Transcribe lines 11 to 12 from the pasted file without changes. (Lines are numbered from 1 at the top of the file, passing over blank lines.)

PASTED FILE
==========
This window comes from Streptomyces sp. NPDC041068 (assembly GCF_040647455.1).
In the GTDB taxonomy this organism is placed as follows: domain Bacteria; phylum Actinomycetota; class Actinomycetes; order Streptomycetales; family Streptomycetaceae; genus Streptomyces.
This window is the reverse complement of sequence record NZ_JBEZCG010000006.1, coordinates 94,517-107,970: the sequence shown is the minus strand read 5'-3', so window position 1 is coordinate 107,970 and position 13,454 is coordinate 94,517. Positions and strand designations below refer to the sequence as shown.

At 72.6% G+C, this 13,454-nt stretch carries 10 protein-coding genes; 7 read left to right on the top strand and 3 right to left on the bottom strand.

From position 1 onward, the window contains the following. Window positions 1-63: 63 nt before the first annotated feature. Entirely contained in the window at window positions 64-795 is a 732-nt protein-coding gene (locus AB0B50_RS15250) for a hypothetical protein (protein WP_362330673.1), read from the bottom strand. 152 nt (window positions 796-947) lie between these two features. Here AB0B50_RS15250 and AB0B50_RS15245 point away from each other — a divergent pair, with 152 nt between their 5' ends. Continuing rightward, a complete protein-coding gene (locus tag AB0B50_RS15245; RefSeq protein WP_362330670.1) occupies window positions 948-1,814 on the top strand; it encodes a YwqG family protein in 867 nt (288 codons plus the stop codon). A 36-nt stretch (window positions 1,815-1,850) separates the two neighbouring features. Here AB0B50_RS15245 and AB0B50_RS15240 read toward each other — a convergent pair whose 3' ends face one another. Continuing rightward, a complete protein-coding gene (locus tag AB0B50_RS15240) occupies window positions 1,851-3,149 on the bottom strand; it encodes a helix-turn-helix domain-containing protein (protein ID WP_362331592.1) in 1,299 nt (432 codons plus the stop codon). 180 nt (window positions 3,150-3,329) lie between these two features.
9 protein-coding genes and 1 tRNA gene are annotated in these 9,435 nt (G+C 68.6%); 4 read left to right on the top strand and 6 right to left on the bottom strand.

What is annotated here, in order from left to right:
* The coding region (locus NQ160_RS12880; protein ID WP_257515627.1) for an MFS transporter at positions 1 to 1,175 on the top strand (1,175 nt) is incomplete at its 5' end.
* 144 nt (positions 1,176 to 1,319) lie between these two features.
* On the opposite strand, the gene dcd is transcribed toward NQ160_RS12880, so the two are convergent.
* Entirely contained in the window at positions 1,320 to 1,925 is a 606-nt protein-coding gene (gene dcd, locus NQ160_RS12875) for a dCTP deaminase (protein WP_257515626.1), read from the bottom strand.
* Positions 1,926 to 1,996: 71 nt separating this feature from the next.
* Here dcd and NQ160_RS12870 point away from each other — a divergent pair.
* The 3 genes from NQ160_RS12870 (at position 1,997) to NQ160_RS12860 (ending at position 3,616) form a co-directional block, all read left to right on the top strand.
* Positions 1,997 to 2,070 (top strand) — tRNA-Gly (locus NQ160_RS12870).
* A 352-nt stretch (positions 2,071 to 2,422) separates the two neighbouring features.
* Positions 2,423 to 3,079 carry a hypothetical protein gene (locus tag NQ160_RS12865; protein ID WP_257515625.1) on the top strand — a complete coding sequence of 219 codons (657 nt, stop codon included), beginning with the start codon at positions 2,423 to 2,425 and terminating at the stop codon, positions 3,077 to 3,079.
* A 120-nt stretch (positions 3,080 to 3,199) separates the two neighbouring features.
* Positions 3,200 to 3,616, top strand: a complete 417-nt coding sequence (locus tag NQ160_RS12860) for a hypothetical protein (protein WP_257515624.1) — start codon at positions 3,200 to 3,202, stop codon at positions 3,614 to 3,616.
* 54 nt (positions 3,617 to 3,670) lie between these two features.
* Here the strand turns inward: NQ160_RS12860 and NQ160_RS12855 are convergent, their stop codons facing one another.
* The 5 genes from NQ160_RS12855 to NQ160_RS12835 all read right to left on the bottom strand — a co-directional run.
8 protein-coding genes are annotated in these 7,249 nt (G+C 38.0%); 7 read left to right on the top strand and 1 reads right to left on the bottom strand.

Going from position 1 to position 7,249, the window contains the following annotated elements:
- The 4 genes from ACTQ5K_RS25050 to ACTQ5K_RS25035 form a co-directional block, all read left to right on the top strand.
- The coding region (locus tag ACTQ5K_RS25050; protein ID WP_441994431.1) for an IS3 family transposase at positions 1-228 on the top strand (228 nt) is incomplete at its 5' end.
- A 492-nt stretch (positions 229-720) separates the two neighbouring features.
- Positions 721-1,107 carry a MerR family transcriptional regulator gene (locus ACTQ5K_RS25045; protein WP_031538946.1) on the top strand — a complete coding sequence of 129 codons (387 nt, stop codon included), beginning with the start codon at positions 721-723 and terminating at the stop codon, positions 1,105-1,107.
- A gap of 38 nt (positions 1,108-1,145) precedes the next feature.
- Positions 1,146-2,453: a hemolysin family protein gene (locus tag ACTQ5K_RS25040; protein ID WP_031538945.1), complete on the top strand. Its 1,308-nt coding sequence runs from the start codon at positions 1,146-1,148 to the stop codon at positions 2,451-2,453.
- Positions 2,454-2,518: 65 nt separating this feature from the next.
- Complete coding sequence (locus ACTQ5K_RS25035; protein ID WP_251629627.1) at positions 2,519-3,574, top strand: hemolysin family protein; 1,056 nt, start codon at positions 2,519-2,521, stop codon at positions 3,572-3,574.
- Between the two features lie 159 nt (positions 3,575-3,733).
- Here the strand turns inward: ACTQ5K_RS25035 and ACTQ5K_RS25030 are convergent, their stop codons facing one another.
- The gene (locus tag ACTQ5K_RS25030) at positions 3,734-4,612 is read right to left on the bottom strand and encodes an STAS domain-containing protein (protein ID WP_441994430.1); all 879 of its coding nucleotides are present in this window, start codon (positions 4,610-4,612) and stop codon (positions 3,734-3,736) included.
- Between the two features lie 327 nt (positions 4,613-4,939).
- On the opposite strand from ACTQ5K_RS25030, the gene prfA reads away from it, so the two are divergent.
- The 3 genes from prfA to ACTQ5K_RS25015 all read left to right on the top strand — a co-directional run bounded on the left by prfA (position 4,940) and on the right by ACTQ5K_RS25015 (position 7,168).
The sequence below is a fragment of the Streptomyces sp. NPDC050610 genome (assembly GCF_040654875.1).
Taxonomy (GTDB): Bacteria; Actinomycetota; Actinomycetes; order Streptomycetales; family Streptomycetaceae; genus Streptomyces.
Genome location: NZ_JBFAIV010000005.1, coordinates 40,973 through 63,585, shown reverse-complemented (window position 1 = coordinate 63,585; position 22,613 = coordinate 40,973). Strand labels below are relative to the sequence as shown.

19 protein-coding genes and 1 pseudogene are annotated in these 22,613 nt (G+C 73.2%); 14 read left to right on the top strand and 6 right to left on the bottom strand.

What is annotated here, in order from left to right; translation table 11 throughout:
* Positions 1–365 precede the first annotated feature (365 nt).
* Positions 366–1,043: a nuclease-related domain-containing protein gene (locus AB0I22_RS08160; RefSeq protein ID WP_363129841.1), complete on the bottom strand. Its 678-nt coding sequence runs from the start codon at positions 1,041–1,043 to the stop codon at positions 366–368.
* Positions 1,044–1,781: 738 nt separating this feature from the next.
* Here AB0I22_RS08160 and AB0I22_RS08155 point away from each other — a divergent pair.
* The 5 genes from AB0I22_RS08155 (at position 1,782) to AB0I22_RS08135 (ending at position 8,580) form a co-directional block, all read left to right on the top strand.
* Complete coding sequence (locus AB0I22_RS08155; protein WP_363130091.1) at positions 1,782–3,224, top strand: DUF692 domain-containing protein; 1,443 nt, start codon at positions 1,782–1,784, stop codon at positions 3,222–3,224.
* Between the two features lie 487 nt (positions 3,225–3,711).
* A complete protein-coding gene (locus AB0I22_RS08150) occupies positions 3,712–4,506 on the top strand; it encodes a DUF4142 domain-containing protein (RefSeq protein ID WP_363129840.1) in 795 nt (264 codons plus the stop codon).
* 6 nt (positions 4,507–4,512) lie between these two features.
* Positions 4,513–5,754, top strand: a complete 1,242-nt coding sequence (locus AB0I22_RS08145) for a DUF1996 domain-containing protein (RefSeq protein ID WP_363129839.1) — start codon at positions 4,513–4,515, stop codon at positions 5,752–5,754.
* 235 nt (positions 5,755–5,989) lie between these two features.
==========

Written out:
* Entirely contained in the window at positions 1,320 to 1,925 is a 606-nt protein-coding gene (gene dcd, locus NQ160_RS12875) for a dCTP deaminase (protein WP_257515626.1), read from the bottom strand.
* Positions 1,926 to 1,996: 71 nt separating this feature from the next.